10 quick thoughts regarding love + power + badass women

 

 

“Power is a kind of love, and love is a kind of power.” — Harriet Rubin

1. The phrase ‘raw feminine power’ surfaced in my thoughts today. I like it, and not just because it makes me think, for whatever reason, of rock sugar crystals, or raw diamonds (responsibly sourced, of course).

2. I’ve been thinking about power in an off-and-on kind of way ever since my therapist told me several years ago that I have an “ambivalent relationship” with power: I was fascinated by it even as I shied away from “claiming” my own. I thought she was making a particular observation about me – what I didn’t realize is how that same statement could be true, in a sweeping generalization kind of way, about women in general. (Gloria Feldt writes deeply about this in her great book NO EXCUSES: 9 Ways Women Can Change How We Think About Power and teaches the 9 “power tools” in her course on women’s leadership which you can find here. I took the course and can vouch that it is awesome.)

3. I once tweeted a link to a blog post of mine called something like how to be a powerful woman. It got hardly any hits. I tried again, replacing ‘powerful woman’ with ‘female badass’ and the hits went through the roof. (This was, keep in mind, before the word ‘badass’ became so horribly overused.)

As Gloria Feldt discusses in her book, many women don’t like the word power. Feel uncomfortable around it. And yet: we want autonomy, we want to create impact, we want to change the world, we want to self-actualize.

We want to be badasses.

How can any of that happen if we don’t have the power?

And how can we have power if we don’t name it and claim it?

4. We associate power with tyranny, dominance, male dominance, which so many of us have experienced to various degrees on various levels. We think that’s what power looks like. Ergo: in order to claim power, a woman has to act like a man.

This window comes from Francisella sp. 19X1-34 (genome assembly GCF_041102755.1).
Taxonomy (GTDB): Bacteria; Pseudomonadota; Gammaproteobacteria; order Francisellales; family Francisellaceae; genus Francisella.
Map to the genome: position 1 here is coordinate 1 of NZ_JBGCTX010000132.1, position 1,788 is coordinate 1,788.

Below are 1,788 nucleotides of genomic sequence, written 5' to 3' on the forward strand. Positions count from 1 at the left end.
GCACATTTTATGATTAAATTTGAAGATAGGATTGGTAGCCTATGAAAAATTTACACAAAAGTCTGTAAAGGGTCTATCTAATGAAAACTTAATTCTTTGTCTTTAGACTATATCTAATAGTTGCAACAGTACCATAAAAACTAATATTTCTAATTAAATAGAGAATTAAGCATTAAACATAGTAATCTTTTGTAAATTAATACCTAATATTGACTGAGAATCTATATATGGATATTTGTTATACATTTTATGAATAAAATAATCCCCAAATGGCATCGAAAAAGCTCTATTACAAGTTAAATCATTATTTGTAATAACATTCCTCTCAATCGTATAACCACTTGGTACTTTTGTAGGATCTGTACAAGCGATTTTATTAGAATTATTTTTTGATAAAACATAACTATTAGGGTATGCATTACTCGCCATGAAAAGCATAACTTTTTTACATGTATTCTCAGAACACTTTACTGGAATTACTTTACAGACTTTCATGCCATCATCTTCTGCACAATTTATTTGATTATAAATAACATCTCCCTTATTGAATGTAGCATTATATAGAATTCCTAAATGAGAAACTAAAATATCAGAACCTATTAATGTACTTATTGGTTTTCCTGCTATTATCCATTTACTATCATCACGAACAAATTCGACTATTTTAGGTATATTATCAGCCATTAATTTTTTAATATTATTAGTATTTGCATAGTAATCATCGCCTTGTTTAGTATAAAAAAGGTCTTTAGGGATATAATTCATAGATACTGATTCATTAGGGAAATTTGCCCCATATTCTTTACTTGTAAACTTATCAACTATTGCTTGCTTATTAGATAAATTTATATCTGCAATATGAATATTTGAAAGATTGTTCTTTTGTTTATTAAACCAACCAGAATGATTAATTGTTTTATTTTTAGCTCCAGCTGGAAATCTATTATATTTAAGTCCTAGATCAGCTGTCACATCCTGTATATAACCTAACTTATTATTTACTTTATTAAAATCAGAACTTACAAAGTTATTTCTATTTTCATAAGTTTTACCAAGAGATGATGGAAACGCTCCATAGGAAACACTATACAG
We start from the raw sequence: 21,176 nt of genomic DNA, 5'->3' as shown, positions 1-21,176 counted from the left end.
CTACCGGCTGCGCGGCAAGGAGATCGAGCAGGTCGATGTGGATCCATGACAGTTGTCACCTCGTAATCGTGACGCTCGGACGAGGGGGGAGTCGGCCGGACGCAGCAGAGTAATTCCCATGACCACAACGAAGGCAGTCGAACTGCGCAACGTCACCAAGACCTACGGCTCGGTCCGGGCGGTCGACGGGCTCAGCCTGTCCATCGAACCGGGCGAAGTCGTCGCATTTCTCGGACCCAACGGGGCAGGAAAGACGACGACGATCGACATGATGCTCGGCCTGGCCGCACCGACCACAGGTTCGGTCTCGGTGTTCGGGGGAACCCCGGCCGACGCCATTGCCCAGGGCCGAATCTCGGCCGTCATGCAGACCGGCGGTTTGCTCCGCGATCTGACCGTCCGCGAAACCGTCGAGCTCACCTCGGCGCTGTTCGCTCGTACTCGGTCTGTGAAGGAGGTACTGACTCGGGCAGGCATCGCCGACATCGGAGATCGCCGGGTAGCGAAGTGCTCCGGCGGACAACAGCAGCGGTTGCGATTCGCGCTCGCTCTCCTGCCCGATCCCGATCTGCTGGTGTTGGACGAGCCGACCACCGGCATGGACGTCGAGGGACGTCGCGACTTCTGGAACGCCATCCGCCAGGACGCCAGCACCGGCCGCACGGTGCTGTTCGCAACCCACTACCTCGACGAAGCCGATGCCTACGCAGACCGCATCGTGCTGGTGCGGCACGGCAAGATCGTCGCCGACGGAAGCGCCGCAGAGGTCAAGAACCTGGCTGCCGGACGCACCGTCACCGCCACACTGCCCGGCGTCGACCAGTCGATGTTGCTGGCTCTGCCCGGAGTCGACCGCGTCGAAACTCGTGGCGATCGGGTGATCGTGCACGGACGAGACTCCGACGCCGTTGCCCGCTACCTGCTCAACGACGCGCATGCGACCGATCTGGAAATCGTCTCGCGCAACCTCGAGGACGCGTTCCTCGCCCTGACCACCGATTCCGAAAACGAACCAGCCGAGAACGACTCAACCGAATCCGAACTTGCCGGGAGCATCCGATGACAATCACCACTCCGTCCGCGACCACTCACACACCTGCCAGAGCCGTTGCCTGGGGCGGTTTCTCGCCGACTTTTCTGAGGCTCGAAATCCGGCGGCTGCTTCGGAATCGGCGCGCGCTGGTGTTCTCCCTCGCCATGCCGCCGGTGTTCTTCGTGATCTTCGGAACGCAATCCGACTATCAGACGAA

But we know on a deep and visceral level that ultimately this doesn’t work, because – big shocker here – a woman isn’t a man. (A great book on this subject is WHAT WORKS FOR WOMEN AT WORK: Four Patterns Working Women Need to Know.) What people will accept in a man – an outburst of anger, for instance – they will condemn in a woman, dismissing her as crazy, shrill, a ballbreaker, whatever. This is not exactly productive.

5. I like the idea of power-over vs power-to (again, see Gloria Feldt). Power-over is the power of force, position, authority, intimidation, bullying. (Just writing these words turns my stomach a little.)

It’s my-way-or-the-highway kind of power.

For those of us who have issues with authority, or rebel against ultimatums on point of principle, it’s maybe not the best way to go.

Power-to is the power to reach other people through various forms of partnership: getting on the same wavelength, figuring out how to sync up.

It’s collaboration and inspiration and stepping into a reality where the sum is greater than the parts, where 1 + 1 equals 3.

It’s the power to reach people emotionally as well as intellectually: to access a common dream, to shape a shared vision. It’s the power to reframe. It’s the power to bake a bigger pie. It’s the power to bring out the best and highest selves of others – and, not least, of yourself. It’s the power to light up a room with your presence alone, and not because you’re an A-lister with fabulous hair. It’s the power to make other people feel good.

6. Power can be used for good or evil, but in and of itself, it is neutral. Just because some people use power to commit acts of genocide, doesn’t mean that others can’t use it to feed a starving village, to educate the female population of a third-world country, to take down human traffickers.

Power corrupts, but it can also lift up.

7. Traditionally, women have been ‘allowed’ two kinds of power: the power of sexuality – a.k.a. “pussy power” – and the power of shopping. If women seek power in other ways – in the corporate world, in politics, in the military, or even certain kinds or relationships with certain kinds of men – the culture finds ways to, quote-unquote, “put them in their place”, possibly by accusing her of being “power-hungry”.

No one to my knowledge has ever accused a woman of being “power-hungry” when she puts on heels and a Herve Leger minidress. A sexy appearance will make a woman feel powerful, but let’s face it: being superhot isn’t enough to change the world. Otherwise a Dick Cheney would be busting his ass in the gym and undergoing plastic surgery to bring out his inner Brad Pitt.

8. What does a powerful woman look like, sound like? Do we know? It’s okay for men to be powerful because we expect that of them; it is, in many ways, and deeply unfair ways, the measure of their manhood.